Last night, over 600 people marched behind some of Chicago's brightest and most politically conscious elementary school students as they rallied to reclaim the legacy of Dr. Martin Luther King Jr. Speakers touched on a spectrum of issues, reflecting numerous intersections of struggle, but the words that may have best summarized the night came from a powerful young organizer named Kaleb Autman, when he told the crowd, "I am willing to live for my people."
Kaleb is a powerful speaker, organizer, and leader in his community. He's also twelve years old.
The yoga class was near maximum capacity. There was a spot up front but it usually belonged to D, a teacher who practices yoga with us plebes when not teaching.
So I moved to the crowded second row. My new neighbor, however, was clearly annoyed at having to rearrange her mat. "You're a paying customer," she said. "D's late. He should move, not you."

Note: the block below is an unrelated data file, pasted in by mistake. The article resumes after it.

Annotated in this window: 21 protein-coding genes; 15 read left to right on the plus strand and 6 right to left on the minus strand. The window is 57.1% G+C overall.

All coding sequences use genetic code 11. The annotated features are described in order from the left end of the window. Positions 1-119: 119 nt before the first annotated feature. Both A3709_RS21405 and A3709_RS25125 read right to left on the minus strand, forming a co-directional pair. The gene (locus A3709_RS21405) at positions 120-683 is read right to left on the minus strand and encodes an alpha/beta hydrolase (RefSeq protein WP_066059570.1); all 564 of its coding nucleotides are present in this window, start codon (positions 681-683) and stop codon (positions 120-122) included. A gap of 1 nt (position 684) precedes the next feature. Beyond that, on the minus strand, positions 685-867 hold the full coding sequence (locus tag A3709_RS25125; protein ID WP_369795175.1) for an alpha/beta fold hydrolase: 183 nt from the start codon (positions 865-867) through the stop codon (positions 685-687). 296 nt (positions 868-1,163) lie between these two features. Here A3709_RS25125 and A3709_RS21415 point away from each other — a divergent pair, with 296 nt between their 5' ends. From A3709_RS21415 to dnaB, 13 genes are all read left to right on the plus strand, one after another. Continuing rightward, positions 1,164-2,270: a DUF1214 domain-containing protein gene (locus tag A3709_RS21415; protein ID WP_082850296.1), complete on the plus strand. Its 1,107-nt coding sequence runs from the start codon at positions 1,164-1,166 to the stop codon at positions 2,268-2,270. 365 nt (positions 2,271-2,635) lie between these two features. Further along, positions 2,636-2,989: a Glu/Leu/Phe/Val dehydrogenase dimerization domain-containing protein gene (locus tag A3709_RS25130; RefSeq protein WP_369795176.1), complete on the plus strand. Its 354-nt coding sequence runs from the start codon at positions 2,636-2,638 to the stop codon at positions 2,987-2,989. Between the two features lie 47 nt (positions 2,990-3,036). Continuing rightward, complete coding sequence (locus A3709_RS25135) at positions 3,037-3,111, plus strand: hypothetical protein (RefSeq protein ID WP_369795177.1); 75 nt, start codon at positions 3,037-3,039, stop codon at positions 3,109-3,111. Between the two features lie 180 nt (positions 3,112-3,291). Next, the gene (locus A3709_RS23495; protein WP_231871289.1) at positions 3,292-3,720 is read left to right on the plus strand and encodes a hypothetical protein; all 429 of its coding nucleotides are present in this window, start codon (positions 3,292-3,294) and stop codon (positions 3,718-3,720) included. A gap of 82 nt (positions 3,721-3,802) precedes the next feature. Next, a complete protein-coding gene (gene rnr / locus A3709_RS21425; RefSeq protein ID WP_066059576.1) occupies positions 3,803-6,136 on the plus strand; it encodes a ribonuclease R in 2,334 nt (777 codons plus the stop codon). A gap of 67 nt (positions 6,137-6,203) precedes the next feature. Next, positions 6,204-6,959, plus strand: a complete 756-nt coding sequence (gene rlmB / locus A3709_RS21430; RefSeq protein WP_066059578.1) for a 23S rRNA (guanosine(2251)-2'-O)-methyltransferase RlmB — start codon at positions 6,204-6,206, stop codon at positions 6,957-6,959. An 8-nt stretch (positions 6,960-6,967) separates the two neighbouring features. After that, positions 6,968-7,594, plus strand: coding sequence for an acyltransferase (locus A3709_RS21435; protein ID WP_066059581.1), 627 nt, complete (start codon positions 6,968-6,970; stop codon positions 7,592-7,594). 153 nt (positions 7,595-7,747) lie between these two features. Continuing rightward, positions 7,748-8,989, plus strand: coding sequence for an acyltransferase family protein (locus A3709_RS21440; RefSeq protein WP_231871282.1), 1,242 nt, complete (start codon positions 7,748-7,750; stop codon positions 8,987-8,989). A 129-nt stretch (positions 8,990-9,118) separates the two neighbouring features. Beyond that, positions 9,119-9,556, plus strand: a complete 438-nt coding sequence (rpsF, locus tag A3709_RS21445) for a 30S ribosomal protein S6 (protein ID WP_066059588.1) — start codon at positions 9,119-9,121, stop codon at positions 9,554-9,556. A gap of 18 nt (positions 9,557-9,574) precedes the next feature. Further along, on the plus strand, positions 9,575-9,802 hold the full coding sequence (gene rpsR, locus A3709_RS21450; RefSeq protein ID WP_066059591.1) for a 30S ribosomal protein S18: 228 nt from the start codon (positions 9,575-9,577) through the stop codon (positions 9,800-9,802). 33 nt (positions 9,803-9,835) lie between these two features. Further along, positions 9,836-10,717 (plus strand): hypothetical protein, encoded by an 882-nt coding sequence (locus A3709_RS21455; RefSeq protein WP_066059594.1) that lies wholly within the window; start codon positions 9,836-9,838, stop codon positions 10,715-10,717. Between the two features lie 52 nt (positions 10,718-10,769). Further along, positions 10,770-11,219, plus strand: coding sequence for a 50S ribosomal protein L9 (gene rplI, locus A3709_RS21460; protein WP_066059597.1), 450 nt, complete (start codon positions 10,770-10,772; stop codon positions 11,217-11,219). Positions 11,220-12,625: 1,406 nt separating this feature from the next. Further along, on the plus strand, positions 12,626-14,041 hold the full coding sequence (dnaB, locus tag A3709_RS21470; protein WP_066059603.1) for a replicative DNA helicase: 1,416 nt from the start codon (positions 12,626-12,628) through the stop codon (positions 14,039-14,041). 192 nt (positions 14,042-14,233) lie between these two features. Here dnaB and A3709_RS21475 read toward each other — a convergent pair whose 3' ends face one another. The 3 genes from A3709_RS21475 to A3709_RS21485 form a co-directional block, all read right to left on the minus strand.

"He's a teacher," I offered meekly as she scowled and turned away.
Neoliberal policies promoting charter schools have not created healthy competition promoting improved educational outcomes benefiting all students. The market-based approach to education has actually accomplished the opposite, precipitating segregation, unequal class structure and the disenfranchisement of certain ethnic groups and children from families earning low incomes. As funding is being pumped into charter schools, public schools are receiving reduced funding - negatively impacting the educational experiences of some Latino and African-American students precipitating class hegemony gearing these students for working class jobs, rather than professional positions. (Saltman, The Politics of Education, 2013, P. 19)